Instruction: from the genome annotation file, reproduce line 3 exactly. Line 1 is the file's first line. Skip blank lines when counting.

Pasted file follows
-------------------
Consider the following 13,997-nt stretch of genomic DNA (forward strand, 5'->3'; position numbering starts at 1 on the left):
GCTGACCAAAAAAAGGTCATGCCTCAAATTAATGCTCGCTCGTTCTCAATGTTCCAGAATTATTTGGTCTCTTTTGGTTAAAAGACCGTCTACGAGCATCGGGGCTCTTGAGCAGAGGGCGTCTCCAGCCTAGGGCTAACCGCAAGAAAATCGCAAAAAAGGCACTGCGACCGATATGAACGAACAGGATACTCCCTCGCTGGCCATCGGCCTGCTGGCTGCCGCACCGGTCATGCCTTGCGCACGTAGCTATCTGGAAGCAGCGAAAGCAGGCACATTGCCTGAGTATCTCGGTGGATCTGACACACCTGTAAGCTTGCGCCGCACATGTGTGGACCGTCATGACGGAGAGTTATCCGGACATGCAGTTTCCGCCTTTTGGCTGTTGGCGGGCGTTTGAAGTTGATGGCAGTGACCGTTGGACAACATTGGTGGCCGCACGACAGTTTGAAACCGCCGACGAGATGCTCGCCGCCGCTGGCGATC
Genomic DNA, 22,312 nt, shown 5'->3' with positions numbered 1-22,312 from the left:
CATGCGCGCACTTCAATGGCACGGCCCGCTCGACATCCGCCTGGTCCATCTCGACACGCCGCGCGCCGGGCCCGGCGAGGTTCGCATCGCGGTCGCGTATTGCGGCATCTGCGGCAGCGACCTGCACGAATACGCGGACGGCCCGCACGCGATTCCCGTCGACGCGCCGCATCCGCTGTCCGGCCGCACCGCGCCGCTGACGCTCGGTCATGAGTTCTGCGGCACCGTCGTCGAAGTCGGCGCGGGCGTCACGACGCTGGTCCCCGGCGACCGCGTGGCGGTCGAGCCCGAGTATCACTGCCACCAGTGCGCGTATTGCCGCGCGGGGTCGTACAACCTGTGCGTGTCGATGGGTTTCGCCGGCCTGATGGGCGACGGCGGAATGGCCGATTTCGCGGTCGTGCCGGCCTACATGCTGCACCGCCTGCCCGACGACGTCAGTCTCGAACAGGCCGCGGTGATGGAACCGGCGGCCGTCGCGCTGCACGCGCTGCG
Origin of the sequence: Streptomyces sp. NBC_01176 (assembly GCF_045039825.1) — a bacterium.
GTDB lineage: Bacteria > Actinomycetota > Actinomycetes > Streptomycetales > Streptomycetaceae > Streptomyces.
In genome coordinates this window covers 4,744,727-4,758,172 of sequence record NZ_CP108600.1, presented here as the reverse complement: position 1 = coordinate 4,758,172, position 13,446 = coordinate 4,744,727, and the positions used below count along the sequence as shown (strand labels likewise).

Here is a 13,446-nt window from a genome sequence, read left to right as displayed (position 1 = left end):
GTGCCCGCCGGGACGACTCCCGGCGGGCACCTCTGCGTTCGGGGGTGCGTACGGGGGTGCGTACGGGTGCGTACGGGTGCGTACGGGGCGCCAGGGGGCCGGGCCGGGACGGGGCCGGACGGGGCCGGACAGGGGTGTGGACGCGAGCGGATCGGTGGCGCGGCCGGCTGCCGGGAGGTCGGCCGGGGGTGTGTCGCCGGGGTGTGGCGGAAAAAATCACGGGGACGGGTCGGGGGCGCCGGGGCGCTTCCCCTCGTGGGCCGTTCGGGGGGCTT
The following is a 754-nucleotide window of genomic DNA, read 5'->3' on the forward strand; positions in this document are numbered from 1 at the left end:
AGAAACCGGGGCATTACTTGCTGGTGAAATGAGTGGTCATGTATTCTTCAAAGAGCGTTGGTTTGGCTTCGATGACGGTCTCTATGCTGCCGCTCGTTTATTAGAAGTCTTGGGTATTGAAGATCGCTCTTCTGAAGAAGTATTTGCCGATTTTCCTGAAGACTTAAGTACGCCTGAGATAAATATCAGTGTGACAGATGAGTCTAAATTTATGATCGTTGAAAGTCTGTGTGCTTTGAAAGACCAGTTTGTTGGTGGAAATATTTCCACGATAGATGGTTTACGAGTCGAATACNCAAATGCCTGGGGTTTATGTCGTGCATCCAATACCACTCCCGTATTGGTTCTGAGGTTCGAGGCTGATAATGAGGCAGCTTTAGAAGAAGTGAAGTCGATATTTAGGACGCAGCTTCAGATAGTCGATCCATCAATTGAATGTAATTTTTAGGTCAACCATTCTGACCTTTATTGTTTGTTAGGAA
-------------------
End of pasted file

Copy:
Genomic DNA, 22,312 nt, shown 5'->3' with positions numbered 1-22,312 from the left: